smart thermostat data graph

Using Smart Thermostat Data to Optimise Your Fuel Bill

When it comes to using smart thermostat data to regulate the boilers and other heating/cooling systems, most of us are barely scratching the surface. During the recent surge of boiler installations that come with a Nest thermostat or other smart thermostat models, we’ve noticed that most consumers will pick the most convenient mode that requires the least effort from them.

Although the new generation of thermostats are supposed to be smart, you won’t get the maximum benefit out of them unless you learn how to use smart thermostat data to help you save even more money.

Of course, since smart thermostats are connected to the internet, there’s a lot of data exchange happening. Although it’s anonymous, the manufacturer receives data from your household and then uses the data to improve their hardware and software.

Would you be able to use this data to make your own improvements? Yes, and you definitely should!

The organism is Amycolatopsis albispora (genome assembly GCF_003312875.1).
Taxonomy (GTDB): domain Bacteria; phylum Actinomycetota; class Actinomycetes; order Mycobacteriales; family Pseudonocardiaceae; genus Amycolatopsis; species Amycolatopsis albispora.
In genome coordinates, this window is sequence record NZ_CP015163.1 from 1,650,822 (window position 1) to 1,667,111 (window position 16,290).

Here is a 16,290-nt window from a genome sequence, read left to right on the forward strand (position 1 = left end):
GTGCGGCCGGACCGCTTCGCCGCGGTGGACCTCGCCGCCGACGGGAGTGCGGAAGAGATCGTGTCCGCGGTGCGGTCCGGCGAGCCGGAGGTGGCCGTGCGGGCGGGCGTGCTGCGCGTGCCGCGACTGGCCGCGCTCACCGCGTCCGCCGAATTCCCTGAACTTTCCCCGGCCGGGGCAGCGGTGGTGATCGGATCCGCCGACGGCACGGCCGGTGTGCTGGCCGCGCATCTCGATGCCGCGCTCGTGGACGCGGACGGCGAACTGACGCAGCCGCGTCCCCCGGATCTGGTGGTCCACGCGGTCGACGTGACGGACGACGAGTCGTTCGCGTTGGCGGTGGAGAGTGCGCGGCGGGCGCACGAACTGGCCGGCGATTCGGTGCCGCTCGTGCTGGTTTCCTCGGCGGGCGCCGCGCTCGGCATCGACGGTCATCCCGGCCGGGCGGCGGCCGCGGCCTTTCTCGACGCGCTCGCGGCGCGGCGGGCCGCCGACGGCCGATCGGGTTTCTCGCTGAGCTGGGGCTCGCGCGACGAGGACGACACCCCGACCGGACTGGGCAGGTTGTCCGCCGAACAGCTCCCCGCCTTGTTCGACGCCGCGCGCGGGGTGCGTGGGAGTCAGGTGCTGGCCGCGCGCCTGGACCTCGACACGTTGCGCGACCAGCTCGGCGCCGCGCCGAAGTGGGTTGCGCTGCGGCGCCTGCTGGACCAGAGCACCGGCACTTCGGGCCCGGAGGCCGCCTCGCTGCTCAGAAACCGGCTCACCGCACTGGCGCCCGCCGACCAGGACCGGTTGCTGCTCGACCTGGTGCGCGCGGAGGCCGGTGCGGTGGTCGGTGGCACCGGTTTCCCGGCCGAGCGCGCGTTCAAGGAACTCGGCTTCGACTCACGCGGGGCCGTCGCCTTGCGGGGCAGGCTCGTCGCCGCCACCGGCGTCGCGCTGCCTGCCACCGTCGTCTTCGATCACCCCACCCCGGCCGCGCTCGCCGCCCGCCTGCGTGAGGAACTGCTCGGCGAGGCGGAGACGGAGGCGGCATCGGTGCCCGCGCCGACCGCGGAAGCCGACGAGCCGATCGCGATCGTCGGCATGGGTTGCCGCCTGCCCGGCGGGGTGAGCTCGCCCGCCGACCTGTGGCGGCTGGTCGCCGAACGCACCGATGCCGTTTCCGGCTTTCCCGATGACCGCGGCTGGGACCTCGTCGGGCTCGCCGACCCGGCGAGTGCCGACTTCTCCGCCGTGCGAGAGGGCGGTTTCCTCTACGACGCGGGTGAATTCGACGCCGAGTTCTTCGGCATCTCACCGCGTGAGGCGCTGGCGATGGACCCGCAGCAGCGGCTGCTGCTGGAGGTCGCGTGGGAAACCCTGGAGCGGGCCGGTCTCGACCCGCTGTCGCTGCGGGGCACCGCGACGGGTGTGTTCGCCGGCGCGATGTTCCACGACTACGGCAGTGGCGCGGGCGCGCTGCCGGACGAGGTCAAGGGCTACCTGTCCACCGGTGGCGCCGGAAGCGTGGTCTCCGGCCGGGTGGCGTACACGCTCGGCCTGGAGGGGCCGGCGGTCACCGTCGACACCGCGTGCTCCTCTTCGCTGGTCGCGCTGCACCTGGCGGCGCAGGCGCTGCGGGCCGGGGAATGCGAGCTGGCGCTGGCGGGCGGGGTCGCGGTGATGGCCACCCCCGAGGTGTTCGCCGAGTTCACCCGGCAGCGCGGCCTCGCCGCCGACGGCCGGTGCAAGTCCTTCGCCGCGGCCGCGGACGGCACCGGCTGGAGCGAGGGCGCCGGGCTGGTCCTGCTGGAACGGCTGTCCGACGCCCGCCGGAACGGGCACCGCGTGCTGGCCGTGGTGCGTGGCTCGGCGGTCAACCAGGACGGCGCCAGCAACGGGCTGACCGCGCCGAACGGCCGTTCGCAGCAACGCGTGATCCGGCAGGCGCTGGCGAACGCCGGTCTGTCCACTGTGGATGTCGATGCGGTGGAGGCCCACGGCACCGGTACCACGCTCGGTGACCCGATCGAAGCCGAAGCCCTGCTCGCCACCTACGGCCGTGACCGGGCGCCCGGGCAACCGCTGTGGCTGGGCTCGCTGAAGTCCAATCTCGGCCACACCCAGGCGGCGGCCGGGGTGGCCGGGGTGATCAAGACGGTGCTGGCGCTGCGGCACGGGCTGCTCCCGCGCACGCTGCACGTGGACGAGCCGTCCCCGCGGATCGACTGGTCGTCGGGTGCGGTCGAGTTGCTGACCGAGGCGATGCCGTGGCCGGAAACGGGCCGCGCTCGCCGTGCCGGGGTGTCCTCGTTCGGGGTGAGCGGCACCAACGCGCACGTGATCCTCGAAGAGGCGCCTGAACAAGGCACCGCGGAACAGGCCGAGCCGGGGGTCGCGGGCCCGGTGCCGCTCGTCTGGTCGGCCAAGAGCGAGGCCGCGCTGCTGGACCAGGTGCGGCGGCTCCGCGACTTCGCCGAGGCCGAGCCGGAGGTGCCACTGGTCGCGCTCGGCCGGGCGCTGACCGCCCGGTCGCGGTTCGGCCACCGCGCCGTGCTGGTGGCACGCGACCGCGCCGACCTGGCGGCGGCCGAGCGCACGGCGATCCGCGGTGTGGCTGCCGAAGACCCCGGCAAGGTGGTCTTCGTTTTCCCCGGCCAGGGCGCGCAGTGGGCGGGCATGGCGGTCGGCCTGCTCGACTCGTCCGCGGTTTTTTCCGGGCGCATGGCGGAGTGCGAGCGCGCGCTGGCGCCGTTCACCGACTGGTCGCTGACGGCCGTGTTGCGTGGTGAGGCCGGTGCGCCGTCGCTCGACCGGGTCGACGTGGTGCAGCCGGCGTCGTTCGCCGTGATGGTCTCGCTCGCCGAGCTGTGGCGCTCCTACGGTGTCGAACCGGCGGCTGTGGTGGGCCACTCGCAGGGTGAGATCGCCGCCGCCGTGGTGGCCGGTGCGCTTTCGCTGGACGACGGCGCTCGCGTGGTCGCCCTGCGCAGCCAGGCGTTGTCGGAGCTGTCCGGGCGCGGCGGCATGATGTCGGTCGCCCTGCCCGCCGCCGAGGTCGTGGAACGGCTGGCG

To correctly optimise your heating system using data from a smart thermostat you need the following:

  • A thermostat that allows you access to your data
  • At least a year’s worth of temperature data collected from multiple temperature sensors
  • Access to weather data

Without knowing what’s happening outside, you won’t be able to use the data in a meaningful way. You can download weather charts from openweathermap.org and most households will find that their free option is good enough. To dig even deeper, you might also want to add your electrical demand data at 15 minute intervals. If you have a fairly new electric meter, this should be easily achievable – speak to your utility company. Then you can start to look at demand vs. temperature, time of day and other conditions.

If you’re using NEST thermostat, you can download your historical data from this link and then use Excel to add weather data, occupancy records and other bits as desired. Or if you consider yourself a geek and you’re looking for a more sophisticated solution, check out this Nest data logger.

If you’re away from home for longer periods of time, your best bet of saving on energy bills is to turn the temperature down to an optimal minimum, however, what is this optimal minimum and when do you start running a risk of getting your pipes frozen and burst? The most obvious answer is to install another temperature sensor next to the weakest place in your piping system. Only then you can confidently play with the temperature knowing that the pipes won’t freeze.

Treat your smart thermostat data as a goldmine because once you have accumulated the data, then you can really start optimising your heating system and saving serious amounts of cash on your fuel bills.

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